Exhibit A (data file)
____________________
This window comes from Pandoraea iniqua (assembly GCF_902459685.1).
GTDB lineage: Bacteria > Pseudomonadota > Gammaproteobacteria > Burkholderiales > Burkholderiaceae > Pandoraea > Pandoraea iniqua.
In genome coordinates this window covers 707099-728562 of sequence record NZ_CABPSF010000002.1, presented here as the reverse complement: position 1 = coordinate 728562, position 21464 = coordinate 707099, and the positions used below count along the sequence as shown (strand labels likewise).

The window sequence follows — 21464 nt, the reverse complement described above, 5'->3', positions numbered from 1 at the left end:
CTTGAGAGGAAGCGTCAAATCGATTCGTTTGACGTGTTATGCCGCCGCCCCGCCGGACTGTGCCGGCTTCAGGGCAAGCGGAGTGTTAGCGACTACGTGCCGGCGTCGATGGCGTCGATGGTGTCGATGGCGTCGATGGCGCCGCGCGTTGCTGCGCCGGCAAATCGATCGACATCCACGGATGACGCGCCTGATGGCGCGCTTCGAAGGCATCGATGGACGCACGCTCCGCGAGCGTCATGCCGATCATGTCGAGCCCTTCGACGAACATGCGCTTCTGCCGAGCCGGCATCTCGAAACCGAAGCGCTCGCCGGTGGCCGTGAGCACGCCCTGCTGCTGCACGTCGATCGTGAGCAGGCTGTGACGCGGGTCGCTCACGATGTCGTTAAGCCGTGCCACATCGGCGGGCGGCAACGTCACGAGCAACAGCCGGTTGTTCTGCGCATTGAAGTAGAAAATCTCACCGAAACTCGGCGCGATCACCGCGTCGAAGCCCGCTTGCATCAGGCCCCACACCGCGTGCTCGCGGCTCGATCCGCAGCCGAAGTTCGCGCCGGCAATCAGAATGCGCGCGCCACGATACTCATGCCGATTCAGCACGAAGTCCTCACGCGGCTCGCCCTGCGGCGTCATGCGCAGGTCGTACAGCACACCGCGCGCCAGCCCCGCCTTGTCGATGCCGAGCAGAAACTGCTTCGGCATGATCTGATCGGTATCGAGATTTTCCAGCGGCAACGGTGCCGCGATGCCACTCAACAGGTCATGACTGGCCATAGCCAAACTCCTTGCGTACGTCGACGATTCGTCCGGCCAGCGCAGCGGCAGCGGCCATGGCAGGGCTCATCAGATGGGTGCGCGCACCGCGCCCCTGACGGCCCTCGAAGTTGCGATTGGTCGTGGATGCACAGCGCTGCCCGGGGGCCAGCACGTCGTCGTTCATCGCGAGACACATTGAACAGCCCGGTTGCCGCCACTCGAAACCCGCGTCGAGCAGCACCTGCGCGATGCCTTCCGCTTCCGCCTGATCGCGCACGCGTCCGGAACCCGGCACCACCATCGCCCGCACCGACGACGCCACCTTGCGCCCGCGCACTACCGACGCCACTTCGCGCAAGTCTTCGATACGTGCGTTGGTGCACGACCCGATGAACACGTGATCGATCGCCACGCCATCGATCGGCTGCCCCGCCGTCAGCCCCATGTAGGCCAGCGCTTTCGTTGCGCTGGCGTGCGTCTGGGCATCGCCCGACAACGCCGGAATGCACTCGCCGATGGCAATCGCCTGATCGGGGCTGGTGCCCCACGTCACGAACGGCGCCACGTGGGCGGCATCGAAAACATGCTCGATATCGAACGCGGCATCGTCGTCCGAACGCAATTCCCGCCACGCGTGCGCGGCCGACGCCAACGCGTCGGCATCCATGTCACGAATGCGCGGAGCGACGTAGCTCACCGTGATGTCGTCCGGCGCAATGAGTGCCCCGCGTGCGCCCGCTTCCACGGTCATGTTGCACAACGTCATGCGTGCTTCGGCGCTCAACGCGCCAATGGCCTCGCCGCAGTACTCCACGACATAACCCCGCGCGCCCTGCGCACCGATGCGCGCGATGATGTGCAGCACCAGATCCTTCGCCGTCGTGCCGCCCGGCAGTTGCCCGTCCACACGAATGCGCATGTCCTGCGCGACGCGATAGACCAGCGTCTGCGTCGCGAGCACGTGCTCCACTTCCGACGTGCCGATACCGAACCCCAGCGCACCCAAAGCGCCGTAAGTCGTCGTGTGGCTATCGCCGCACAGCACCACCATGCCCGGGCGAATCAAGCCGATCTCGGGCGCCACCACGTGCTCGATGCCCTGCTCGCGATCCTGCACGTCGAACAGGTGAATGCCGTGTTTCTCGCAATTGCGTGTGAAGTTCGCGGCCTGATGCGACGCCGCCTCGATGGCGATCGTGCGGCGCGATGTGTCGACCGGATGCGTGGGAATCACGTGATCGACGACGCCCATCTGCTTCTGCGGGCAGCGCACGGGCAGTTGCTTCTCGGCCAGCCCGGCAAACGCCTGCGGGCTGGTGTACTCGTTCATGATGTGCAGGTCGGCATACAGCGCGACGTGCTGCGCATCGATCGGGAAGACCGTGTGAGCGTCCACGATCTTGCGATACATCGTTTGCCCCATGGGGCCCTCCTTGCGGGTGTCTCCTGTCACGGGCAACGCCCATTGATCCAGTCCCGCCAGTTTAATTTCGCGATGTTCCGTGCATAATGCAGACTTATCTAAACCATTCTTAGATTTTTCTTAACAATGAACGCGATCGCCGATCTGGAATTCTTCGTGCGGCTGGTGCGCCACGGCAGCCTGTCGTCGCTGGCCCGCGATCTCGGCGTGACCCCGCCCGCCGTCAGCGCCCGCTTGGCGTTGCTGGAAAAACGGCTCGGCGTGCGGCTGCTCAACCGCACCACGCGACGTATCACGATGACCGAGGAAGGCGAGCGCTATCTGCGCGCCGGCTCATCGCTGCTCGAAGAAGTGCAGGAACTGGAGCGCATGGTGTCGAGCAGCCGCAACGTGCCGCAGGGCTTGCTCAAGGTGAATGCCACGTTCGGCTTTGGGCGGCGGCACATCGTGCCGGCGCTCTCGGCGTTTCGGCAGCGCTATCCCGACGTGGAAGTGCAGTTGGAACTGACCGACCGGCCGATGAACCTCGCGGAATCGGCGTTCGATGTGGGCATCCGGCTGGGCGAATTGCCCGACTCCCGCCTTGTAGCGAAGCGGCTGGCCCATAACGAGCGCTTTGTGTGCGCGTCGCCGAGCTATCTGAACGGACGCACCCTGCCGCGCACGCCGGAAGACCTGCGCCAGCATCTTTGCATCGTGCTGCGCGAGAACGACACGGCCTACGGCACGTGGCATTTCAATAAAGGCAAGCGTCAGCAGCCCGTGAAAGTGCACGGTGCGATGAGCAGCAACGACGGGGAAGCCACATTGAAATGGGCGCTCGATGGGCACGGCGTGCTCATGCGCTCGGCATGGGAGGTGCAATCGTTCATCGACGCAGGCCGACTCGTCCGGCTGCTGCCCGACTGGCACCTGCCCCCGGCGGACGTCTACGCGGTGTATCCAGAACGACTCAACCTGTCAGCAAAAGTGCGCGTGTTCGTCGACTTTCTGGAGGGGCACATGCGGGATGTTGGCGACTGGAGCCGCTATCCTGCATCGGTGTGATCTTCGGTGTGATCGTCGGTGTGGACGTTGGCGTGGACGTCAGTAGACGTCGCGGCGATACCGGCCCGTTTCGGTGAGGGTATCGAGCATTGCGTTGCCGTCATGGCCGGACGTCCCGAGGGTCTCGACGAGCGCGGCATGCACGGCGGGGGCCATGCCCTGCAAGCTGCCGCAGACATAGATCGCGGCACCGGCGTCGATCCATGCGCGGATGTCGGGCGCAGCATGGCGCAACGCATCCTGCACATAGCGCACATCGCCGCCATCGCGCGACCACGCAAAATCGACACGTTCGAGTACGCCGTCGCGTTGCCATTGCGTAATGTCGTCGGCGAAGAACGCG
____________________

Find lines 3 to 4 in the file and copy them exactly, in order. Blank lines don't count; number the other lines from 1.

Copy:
In genome coordinates this window covers 707099-728562 of sequence record NZ_CABPSF010000002.1, presented here as the reverse complement: position 1 = coordinate 728562, position 21464 = coordinate 707099, and the positions used below count along the sequence as shown (strand labels likewise).

The window sequence follows — 21464 nt, the reverse complement described above, 5'->3', positions numbered from 1 at the left end: